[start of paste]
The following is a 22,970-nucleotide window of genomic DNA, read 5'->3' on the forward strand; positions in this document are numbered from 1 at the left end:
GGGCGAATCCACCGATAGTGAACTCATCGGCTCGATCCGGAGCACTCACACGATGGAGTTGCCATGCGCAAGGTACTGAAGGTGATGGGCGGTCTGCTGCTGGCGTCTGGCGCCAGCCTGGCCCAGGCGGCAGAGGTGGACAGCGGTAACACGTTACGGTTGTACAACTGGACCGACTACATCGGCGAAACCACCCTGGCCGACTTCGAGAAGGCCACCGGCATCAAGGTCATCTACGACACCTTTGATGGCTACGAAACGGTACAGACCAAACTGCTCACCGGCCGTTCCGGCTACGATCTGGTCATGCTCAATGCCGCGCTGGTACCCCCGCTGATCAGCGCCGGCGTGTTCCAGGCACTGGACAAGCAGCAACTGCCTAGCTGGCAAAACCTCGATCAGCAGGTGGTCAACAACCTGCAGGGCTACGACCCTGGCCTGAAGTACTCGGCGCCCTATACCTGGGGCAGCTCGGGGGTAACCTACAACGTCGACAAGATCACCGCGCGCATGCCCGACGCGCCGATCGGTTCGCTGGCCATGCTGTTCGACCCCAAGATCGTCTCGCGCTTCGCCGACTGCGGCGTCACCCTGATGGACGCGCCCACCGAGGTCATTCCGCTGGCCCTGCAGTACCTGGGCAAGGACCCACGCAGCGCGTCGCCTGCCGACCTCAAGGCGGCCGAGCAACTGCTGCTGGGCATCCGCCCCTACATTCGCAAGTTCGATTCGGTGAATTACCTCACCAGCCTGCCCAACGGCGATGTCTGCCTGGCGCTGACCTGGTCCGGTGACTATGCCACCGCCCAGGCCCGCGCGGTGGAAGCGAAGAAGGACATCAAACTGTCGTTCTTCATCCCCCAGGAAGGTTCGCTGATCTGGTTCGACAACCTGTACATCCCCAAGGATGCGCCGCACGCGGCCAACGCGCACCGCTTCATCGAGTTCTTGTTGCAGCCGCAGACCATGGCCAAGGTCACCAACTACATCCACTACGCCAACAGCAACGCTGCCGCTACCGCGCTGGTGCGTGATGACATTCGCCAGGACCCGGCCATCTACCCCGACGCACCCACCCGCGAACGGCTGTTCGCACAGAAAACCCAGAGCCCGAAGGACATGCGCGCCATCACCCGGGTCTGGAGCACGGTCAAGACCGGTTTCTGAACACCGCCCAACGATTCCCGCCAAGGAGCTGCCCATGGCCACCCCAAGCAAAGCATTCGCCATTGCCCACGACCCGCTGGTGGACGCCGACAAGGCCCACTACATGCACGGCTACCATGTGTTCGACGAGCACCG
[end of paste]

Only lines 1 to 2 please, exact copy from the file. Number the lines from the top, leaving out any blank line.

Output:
The following is a 22,970-nucleotide window of genomic DNA, read 5'->3' on the forward strand; positions in this document are numbered from 1 at the left end:
GGGCGAATCCACCGATAGTGAACTCATCGGCTCGATCCGGAGCACTCACACGATGGAGTTGCCATGCGCAAGGTACTGAAGGTGATGGGCGGTCTGCTGCTGGCGTCTGGCGCCAGCCTGGCCCAGGCGGCAGAGGTGGACAGCGGTAACACGTTACGGTTGTACAACTGGACCGACTACATCGGCGAAACCACCCTGGCCGACTTCGAGAAGGCCACCGGCATCAAGGTCATCTACGACACCTTTGATGGCTACGAAACGGTACAGACCAAACTGCTCACCGGCCGTTCCGGCTACGATCTGGTCATGCTCAATGCCGCGCTGGTACCCCCGCTGATCAGCGCCGGCGTGTTCCAGGCACTGGACAAGCAGCAACTGCCTAGCTGGCAAAACCTCGATCAGCAGGTGGTCAACAACCTGCAGGGCTACGACCCTGGCCTGAAGTACTCGGCGCCCTATACCTGGGGCAGCTCGGGGGTAACCTACAACGTCGACAAGATCACCGCGCGCATGCCCGACGCGCCGATCGGTTCGCTGGCCATGCTGTTCGACCCCAAGATCGTCTCGCGCTTCGCCGACTGCGGCGTCACCCTGATGGACGCGCCCACCGAGGTCATTCCGCTGGCCCTGCAGTACCTGGGCAAGGACCCACGCAGCGCGTCGCCTGCCGACCTCAAGGCGGCCGAGCAACTGCTGCTGGGCATCCGCCCCTACATTCGCAAGTTCGATTCGGTGAATTACCTCACCAGCCTGCCCAACGGCGATGTCTGCCTGGCGCTGACCTGGTCCGGTGACTATGCCACCGCCCAGGCCCGCGCGGTGGAAGCGAAGAAGGACATCAAACTGTCGTTCTTCATCCCCCAGGAAGGTTCGCTGATCTGGTTCGACAACCTGTACATCCCCAAGGATGCGCCGCACGCGGCCAACGCGCACCGCTTCATCGAGTTCTTGTTGCAGCCGCAGACCATGGCCAAGGTCACCAACTACATCCACTACGCCAACAGCAACGCTGCCGCTACCGCGCTGGTGCGTGATGACATTCGCCAGGACCCGGCCATCTACCCCGACGCACCCACCCGCGAACGGCTGTTCGCACAGAAAACCCAGAGCCCGAAGGACATGCGCGCCATCACCCGGGTCTGGAGCACGGTCAAGACCGGTTTCTGAACACCGCCCAACGATTCCCGCCAAGGAGCTGCCCATGGCCACCCCAAGCAAAGCATTCGCCATTGCCCACGACCCGCTGGTGGACGCCGACAAGGCCCACTACATGCACGGCTACCATGTGTTCGACGAGCACCG